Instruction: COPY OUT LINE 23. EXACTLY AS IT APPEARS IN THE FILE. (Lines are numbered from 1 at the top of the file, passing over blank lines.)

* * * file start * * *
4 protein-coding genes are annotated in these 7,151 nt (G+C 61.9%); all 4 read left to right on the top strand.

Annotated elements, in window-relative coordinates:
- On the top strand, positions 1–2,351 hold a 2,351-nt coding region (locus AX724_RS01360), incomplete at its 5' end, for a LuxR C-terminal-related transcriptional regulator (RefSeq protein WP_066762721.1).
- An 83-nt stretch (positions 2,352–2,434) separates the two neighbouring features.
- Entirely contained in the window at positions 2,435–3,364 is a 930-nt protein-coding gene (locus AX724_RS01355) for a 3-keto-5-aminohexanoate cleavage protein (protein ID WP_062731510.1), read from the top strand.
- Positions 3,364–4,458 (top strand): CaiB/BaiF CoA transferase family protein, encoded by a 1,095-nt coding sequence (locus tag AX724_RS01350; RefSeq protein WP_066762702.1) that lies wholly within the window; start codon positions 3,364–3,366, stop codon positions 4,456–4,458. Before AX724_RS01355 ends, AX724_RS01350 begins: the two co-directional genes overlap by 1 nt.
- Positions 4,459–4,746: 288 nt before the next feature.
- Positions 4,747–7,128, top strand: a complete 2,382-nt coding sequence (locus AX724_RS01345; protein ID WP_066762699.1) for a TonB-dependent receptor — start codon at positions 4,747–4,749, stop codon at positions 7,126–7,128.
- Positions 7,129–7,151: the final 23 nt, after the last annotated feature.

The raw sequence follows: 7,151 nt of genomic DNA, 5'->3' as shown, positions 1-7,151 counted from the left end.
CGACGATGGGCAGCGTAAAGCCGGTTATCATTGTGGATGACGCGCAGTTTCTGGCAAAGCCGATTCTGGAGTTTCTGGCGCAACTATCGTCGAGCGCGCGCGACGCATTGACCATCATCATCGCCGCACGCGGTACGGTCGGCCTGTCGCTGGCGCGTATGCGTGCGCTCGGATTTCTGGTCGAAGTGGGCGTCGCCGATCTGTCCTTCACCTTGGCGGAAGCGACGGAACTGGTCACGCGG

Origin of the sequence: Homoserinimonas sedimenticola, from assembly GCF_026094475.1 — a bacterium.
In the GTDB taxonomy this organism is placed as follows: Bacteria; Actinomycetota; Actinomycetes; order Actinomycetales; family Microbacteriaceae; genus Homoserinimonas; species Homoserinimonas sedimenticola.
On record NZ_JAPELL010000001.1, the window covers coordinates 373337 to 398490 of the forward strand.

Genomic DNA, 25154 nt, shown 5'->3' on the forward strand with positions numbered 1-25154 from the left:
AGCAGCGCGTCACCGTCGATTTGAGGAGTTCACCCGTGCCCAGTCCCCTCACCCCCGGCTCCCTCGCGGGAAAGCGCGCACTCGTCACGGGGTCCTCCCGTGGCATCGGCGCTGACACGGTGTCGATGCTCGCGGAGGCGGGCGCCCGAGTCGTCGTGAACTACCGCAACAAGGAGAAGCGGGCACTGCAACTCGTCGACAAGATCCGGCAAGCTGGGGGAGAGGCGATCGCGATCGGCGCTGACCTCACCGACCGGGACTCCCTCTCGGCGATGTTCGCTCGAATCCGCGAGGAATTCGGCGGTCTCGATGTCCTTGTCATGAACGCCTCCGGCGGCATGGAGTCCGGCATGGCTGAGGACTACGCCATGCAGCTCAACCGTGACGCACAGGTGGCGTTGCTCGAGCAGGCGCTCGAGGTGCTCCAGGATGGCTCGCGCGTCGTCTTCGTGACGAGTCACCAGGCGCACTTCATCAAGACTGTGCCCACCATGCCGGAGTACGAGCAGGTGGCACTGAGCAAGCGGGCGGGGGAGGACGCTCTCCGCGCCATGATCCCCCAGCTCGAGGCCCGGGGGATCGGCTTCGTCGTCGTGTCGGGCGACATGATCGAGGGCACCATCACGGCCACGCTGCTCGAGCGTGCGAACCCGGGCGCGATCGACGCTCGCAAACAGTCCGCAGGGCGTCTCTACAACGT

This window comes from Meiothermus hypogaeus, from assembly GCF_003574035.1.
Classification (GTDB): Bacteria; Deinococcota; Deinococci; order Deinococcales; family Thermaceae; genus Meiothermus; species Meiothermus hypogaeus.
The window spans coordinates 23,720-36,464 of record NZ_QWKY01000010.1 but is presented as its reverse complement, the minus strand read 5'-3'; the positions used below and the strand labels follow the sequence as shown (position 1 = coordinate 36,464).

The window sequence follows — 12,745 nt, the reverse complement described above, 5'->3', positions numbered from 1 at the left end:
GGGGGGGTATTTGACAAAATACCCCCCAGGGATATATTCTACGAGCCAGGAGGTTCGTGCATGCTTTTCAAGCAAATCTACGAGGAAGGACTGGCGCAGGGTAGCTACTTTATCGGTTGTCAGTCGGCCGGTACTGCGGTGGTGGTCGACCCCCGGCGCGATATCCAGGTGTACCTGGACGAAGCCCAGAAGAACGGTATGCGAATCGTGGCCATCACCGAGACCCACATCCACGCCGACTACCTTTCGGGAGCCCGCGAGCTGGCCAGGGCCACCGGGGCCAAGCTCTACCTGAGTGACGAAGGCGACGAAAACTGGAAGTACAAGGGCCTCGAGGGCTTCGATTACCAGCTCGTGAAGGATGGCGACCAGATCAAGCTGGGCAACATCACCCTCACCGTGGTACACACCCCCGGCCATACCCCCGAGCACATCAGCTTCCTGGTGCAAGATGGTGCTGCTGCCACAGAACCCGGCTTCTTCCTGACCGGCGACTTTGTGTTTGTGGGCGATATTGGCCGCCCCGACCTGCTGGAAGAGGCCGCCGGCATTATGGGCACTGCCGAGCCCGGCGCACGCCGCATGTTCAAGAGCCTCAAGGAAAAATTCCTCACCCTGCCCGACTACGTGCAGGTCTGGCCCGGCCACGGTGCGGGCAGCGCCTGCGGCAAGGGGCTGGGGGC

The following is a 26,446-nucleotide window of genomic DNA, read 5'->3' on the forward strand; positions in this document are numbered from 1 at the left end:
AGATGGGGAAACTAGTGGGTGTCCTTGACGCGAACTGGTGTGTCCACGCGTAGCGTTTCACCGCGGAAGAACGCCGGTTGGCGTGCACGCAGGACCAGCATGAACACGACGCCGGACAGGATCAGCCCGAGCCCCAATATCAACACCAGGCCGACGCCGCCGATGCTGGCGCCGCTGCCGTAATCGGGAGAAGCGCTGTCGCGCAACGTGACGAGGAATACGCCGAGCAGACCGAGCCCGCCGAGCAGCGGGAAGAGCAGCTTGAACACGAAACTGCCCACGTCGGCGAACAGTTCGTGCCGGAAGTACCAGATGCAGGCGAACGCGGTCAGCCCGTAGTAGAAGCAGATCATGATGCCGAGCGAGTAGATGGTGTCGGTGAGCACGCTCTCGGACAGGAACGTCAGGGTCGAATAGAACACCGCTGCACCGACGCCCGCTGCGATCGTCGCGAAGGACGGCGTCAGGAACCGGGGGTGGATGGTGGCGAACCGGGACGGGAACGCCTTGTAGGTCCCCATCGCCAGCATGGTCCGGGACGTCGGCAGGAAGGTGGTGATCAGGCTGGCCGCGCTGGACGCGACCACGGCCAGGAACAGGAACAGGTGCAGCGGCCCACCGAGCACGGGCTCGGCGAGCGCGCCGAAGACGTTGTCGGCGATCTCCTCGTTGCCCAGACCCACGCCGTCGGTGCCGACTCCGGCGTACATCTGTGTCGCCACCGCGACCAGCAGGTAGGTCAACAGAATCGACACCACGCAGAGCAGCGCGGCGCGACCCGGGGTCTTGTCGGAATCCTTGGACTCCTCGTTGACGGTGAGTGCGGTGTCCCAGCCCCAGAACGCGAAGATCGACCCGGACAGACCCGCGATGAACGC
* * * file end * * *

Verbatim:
AGATGGGGAAACTAGTGGGTGTCCTTGACGCGAACTGGTGTGTCCACGCGTAGCGTTTCACCGCGGAAGAACGCCGGTTGGCGTGCACGCAGGACCAGCATGAACACGACGCCGGACAGGATCAGCCCGAGCCCCAATATCAACACCAGGCCGACGCCGCCGATGCTGGCGCCGCTGCCGTAATCGGGAGAAGCGCTGTCGCGCAACGTGACGAGGAATACGCCGAGCAGACCGAGCCCGCCGAGCAGCGGGAAGAGCAGCTTGAACACGAAACTGCCCACGTCGGCGAACAGTTCGTGCCGGAAGTACCAGATGCAGGCGAACGCGGTCAGCCCGTAGTAGAAGCAGATCATGATGCCGAGCGAGTAGATGGTGTCGGTGAGCACGCTCTCGGACAGGAACGTCAGGGTCGAATAGAACACCGCTGCACCGACGCCCGCTGCGATCGTCGCGAAGGACGGCGTCAGGAACCGGGGGTGGATGGTGGCGAACCGGGACGGGAACGCCTTGTAGGTCCCCATCGCCAGCATGGTCCGGGACGTCGGCAGGAAGGTGGTGATCAGGCTGGCCGCGCTGGACGCGACCACGGCCAGGAACAGGAACAGGTGCAGCGGCCCACCGAGCACGGGCTCGGCGAGCGCGCCGAAGACGTTGTCGGCGATCTCCTCGTTGCCCAGACCCACGCCGTCGGTGCCGACTCCGGCGTACATCTGTGTCGCCACCGCGACCAGCAGGTAGGTCAACAGAATCGACACCACGCAGAGCAGCGCGGCGCGACCCGGGGTCTTGTCGGAATCCTTGGACTCCTCGTTGACGGTGAGTGCGGTGTCCCAGCCCCAGAACGCGAAGATCGACCCGGACAGACCCGCGATGAACGC